Roohi Rustum MPA/MBA 2017 is using values-based leadership to tell brand narratives.

By Katie Gibson
May 19, 2017


STUDENT-Rustum_Roohi.jpgMoving to Cleveland to work in brand management for Nestlé might seem like an unusual path for a Harvard Kennedy School (HKS) graduate. But Roohi Rustum MPA/MBA 2017, a concurrent degree candidate with the Sloan School of Management at MIT, is thrilled to have found a job at the intersection of her interests in leadership, global supply chains, community organizing and the thread that connects them all: storytelling.

“Brands build customer stories,” says Rustum, who worked as a teacher and later trained teachers in Bangladesh before beginning her concurrent program at Sloan and HKS.

“As a student and later, Teaching Fellow with Marshall Ganz, diving deep into values-based leadership through coaching and building students is core to how I understand building and leading individuals and highly effective teams."

Rustum will be working at the Cleveland site of Nestlé, and she smiles as she starts listing brand names housed there.

“Stouffer’s!” she says. “Hot Pockets! DiGiorno! All these brands are familiar, and people have strong memories of them. They’re so customizable and personal.”

While Ganz’s public narrative coursework focuses on non-commercial narratives—community organizing, activism, labor organizing—Rustum argues that principled values-based leadership is massively significant in business discussions.

“I’ve gained an analytical framework for leading through values, which you don’t always get in the boardroom,” she says. “Often, in a business context, people on either side of the table are working from different narratives, with an understanding of different values and different risks. It makes a huge difference when you listen for their individual stories instead of just hearing numbers.”

Concurrently with her time at HKS, Rustum’s work at Sloan has focused on manufacturing and operations, building on her experiences in Bangladesh.

“I’ve thought a lot about neighborhoods, and how businesses have the potential to influence urban development and lift families out of poverty,” Rustum says. “Supply chains, brands, labor—it’s all connected.” She spent her summer internships at the supply chain strategy divisions at Gap and Nike.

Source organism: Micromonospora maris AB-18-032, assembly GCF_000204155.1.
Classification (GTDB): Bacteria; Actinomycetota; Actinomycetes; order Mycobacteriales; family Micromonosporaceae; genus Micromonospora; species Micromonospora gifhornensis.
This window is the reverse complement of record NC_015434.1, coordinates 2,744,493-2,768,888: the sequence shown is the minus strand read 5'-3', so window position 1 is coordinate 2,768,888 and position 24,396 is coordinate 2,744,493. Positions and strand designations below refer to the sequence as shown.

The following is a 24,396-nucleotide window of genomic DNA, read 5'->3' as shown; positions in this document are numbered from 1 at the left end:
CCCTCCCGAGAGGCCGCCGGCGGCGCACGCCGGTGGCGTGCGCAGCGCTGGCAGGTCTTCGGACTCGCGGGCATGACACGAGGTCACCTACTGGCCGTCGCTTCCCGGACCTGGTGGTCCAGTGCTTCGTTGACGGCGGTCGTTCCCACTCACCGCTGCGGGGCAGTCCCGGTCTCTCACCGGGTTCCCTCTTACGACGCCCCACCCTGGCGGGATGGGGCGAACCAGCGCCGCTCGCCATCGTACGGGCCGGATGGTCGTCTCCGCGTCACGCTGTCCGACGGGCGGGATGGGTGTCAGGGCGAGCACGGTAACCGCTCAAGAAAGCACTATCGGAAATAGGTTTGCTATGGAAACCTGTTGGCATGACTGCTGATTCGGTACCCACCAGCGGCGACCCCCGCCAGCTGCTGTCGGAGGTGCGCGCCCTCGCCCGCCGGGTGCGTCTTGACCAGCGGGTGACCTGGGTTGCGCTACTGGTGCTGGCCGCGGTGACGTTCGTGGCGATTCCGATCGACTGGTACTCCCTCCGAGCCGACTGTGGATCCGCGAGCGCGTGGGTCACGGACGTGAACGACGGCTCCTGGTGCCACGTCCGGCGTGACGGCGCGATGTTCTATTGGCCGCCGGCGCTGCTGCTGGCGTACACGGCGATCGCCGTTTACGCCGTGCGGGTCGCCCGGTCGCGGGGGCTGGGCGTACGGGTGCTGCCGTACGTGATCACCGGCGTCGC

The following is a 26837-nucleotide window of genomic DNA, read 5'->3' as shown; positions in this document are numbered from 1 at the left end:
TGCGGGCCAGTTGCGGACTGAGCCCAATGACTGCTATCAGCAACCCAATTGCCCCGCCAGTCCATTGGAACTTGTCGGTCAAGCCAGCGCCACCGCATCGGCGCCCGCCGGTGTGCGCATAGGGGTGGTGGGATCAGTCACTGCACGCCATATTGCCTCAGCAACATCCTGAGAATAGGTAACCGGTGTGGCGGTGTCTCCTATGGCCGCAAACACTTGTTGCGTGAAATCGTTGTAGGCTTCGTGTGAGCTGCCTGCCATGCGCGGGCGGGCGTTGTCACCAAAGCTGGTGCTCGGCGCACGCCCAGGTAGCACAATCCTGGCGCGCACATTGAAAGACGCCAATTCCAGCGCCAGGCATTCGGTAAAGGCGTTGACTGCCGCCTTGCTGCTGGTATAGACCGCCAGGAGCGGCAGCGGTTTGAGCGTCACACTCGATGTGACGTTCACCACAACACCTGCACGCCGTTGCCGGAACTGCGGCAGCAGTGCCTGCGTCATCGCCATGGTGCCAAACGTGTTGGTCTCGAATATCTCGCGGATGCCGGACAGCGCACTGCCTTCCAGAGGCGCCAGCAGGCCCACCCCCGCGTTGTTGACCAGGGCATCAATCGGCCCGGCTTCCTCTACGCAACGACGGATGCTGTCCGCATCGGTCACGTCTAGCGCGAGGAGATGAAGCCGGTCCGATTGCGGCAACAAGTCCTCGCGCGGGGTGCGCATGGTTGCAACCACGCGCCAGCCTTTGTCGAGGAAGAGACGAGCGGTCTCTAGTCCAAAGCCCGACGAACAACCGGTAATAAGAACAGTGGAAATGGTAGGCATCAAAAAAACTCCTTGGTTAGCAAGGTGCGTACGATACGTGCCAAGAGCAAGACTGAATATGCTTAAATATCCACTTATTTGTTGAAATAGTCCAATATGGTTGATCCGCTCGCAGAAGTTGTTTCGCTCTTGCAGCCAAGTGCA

“Clothes are how people express themselves to try on different personas,” she says. “And food is another way of doing that. What does a customer’s experience and story look like? That’s a question worth asking.”

As a concurrent degree student, Rustum is part of a small but strong and like-minded group.

“There are more than 30 of us, and it’s been a great community,” she says of her fellow degree students.

“I’ve loved having a community that straddles both worlds: practical values-based leadership with a grounding in organizational practice.”

Rustum found another home at the Center for Public Leadership, where she spent a year as a Zuckerman Fellow.

“Everyone has to find their niche here,” she says. “The faculty at CPL really went out of their way to mentor us. Their support—and this whole experience—has been a gift.”

As Rustum prepares to move to Cleveland, she’s looking forward to helping build the stories of Nestlé’s brands, and participating in the story of her new home.

“Cleveland is revitalizing right now,” she says. “It’s got a lot of opportunity and the potential to be a beacon city. I’m looking forward to getting involved in the community outside of work, too. A one-dimensional life is impossible.”

Any good storyteller—in or out of the boardroom—would agree.